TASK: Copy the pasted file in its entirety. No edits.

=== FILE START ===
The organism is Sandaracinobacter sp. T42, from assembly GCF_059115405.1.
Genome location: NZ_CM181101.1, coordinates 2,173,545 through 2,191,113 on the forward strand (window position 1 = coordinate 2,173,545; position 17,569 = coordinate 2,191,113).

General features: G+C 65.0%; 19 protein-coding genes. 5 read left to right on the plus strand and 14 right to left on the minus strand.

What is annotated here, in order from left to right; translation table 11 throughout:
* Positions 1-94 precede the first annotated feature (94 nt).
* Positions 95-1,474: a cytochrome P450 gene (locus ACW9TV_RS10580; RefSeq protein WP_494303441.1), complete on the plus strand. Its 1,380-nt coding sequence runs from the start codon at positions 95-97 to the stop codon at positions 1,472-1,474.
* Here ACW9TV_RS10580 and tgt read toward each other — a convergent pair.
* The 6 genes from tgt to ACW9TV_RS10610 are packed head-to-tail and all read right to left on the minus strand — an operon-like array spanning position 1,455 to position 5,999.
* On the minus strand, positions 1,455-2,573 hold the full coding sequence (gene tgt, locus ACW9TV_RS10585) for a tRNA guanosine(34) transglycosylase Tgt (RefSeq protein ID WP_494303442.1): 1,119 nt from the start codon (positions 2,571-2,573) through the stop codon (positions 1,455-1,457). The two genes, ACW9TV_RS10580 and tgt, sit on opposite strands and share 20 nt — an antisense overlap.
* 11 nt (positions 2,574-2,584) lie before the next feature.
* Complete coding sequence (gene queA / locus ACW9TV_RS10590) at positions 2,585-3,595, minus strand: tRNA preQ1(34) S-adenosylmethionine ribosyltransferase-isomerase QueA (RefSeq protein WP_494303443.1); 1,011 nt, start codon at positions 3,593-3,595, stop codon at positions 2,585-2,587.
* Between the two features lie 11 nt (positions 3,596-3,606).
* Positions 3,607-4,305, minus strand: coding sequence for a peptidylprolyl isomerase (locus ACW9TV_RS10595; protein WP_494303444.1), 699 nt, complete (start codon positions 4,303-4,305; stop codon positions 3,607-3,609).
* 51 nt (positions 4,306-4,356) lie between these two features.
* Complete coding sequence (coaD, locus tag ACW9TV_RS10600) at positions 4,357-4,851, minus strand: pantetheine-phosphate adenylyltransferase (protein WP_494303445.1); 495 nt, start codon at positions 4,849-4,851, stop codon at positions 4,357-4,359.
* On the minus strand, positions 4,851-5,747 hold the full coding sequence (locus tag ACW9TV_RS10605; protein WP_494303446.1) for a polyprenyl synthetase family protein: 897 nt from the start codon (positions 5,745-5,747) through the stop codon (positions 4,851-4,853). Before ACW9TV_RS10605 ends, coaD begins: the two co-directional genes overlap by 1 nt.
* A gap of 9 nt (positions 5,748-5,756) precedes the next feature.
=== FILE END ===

The organism is Sandaracinobacter sp. T42, from assembly GCF_059115405.1.
Genome location: NZ_CM181101.1, coordinates 2,173,545 through 2,191,113 on the forward strand (window position 1 = coordinate 2,173,545; position 17,569 = coordinate 2,191,113).

General features: G+C 65.0%; 19 protein-coding genes. 5 read left to right on the plus strand and 14 right to left on the minus strand.

What is annotated here, in order from left to right; translation table 11 throughout:
* Positions 1-94 precede the first annotated feature (94 nt).
* Positions 95-1,474: a cytochrome P450 gene (locus ACW9TV_RS10580; RefSeq protein WP_494303441.1), complete on the plus strand. Its 1,380-nt coding sequence runs from the start codon at positions 95-97 to the stop codon at positions 1,472-1,474.
* Here ACW9TV_RS10580 and tgt read toward each other — a convergent pair.
* The 6 genes from tgt to ACW9TV_RS10610 are packed head-to-tail and all read right to left on the minus strand — an operon-like array spanning position 1,455 to position 5,999.
* On the minus strand, positions 1,455-2,573 hold the full coding sequence (gene tgt, locus ACW9TV_RS10585) for a tRNA guanosine(34) transglycosylase Tgt (RefSeq protein ID WP_494303442.1): 1,119 nt from the start codon (positions 2,571-2,573) through the stop codon (positions 1,455-1,457). The two genes, ACW9TV_RS10580 and tgt, sit on opposite strands and share 20 nt — an antisense overlap.
* 11 nt (positions 2,574-2,584) lie before the next feature.
* Complete coding sequence (gene queA / locus ACW9TV_RS10590) at positions 2,585-3,595, minus strand: tRNA preQ1(34) S-adenosylmethionine ribosyltransferase-isomerase QueA (RefSeq protein WP_494303443.1); 1,011 nt, start codon at positions 3,593-3,595, stop codon at positions 2,585-2,587.
* Between the two features lie 11 nt (positions 3,596-3,606).
* Positions 3,607-4,305, minus strand: coding sequence for a peptidylprolyl isomerase (locus ACW9TV_RS10595; protein WP_494303444.1), 699 nt, complete (start codon positions 4,303-4,305; stop codon positions 3,607-3,609).
* 51 nt (positions 4,306-4,356) lie between these two features.
* Complete coding sequence (coaD, locus tag ACW9TV_RS10600) at positions 4,357-4,851, minus strand: pantetheine-phosphate adenylyltransferase (protein WP_494303445.1); 495 nt, start codon at positions 4,849-4,851, stop codon at positions 4,357-4,359.
* On the minus strand, positions 4,851-5,747 hold the full coding sequence (locus tag ACW9TV_RS10605; protein WP_494303446.1) for a polyprenyl synthetase family protein: 897 nt from the start codon (positions 5,745-5,747) through the stop codon (positions 4,851-4,853). Before ACW9TV_RS10605 ends, coaD begins: the two co-directional genes overlap by 1 nt.
* A gap of 9 nt (positions 5,748-5,756) precedes the next feature.